Laudatur Iesus Christus.
Since the word “church” does not honestly apply to Protestant or “Evangelical” groups, it should not be used. It is misleading for everyone, including the separated brethren. Given this, the prohibition is: “Thou shalt not bear false witness against thy neighbour” Ex 20:16; Dt 5:20. (The fact that the mis-usage is common is not a sufficient reason to adopt it; “Thou shalt not follow the multitude to do evil: neither shalt thou yield in judgment, to the opinion of the most part, to stray from the truth” Ex 23:2.)
The recent reminder from the Congregation for the Doctrine of the Faith might prompt a review and reconsideration of the meaning of the word “Ecclesia” and the ideas behind it. The treatments that try to reduce “Ecclesia” or its English equivalent, “Church,” it to “community” or “community of faith” do not seem fair. Outside of the Scriptures the word is often translated as “senate,” when referring to the “ecclesia” of a particular city. The definition in the Perseus dictionary is “assembly duly summoned, less general than “sullogos.” Within the Scriptures the word is used in the Old Testament (Septuagint translation) to refer to the assembled tribes of Israel marshaled by Moses (Dt 31:30).
These considerations make it clear that the import of the word “ecclesia” is inherently structured and is not equivalent to “assembly” or “community” in the loose senses. The word itself implies discipline and hierarchical, governmental structure.
Given this, the word “ecclesial” means “related to the Church.” Communities which form around an element or elements belonging to the Catholic Church, like those which form around the Bible – or parts of it – are therefore properly called “ecclesial communities” because they are groups formed around something that belongs to the Church. These communities or groups are not “churches,” because they do not have the authority or the structure to be “duly summoned” or “marshaled.” This is why Apostolic succession is necessary to a church.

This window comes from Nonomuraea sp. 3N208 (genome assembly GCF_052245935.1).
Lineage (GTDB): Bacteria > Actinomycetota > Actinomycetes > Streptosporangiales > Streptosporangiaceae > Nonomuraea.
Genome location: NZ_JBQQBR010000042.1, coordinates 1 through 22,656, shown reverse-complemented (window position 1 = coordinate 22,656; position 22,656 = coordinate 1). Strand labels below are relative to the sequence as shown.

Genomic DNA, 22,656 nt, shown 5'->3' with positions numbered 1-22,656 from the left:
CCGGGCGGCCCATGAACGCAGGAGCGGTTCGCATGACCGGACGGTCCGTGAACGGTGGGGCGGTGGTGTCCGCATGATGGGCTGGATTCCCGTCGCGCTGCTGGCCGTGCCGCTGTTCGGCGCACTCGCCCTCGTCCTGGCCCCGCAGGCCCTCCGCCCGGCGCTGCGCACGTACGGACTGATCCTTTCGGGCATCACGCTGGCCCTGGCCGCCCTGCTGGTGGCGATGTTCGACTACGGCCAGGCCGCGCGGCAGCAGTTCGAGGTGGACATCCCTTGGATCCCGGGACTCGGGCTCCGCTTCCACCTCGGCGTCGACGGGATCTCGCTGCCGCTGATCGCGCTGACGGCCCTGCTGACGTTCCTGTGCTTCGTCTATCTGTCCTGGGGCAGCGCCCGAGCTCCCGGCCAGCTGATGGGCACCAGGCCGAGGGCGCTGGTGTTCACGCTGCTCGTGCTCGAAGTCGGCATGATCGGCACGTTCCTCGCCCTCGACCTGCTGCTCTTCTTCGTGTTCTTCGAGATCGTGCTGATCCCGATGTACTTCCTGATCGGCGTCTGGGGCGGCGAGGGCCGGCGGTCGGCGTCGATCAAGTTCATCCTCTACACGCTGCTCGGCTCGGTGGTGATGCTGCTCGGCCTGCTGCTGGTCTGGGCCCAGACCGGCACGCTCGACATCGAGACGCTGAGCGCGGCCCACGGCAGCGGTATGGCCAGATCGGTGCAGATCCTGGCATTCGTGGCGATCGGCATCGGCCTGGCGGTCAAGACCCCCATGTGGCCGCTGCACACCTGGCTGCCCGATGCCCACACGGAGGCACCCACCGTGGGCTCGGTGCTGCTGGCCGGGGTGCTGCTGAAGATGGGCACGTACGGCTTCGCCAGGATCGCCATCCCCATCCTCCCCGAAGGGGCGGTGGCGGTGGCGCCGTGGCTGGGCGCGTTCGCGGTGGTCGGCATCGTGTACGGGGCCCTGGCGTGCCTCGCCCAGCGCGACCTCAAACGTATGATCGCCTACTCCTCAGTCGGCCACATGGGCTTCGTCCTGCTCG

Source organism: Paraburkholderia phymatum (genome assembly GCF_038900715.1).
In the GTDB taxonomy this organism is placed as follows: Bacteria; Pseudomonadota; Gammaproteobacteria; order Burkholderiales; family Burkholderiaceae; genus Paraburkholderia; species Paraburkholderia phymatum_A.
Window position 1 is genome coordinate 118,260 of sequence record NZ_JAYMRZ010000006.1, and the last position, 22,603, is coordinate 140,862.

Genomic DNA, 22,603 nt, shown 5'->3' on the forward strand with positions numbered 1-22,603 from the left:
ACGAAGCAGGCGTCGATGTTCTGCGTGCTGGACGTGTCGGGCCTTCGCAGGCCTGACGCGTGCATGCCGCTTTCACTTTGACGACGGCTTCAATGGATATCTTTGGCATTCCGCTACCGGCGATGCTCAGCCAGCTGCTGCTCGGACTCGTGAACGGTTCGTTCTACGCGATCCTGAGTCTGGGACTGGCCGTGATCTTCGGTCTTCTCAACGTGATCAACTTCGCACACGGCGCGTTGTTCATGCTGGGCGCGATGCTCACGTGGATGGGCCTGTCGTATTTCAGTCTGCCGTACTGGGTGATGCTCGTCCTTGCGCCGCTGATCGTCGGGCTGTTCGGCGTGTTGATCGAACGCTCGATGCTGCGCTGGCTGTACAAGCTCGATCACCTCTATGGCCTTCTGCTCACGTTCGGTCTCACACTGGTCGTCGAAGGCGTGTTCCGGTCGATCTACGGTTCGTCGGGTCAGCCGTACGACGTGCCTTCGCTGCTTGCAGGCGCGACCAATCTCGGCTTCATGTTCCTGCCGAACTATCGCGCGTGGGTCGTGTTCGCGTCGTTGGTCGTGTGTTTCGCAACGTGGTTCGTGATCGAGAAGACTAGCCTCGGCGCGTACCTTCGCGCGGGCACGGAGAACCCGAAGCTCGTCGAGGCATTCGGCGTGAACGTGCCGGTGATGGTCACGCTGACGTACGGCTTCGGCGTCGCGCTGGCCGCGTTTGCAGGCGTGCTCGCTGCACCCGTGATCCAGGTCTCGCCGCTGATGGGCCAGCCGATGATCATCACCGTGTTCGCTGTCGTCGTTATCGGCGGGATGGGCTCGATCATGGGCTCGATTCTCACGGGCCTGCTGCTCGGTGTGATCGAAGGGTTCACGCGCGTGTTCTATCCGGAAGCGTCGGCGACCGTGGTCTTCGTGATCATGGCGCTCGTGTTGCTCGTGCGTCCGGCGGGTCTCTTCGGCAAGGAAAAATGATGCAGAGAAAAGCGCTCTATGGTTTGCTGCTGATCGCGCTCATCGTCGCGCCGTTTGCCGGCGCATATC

The Holy Spirit, speaking with the Fathers of the Second Vatican Council referred to the Catholic Church as the “universal sacrament of salvation,” Lumen Gentium, 48; Ad Gentes, 1 & 5. If this is to be honored, we must be careful about the integrity of the sacrament, as it is needed to convey invisible grace (the very “life of God”) under visible signs. Without Apostolic succession, the minister needed to effect the sacrament is lacking – that is there is no validly ordained Bishop around which a church can be called.
To confuse an ontologically real church with a group of people who merely acts as though they were a church would be to allow materialistic or pragmatic standards to obscure the supernatural order. Ultimately, this would be to confuse what is done for Christ, or in imitation of Him, with things done by Him. This would easily lead to losing one’s grasp of who Christ Jesus is – which would be a tragedy for all who rely on the Church, the Body of Christ on earth, to save them; that is, it would be a tragedy for everyone who hopes to be saved at all.
If anyone outside of the Church has hope of being saved, it relies on the Church continuing to do her work in effecting Christ’s salvation of the world.
Spiritus Sapientiae nobiscum.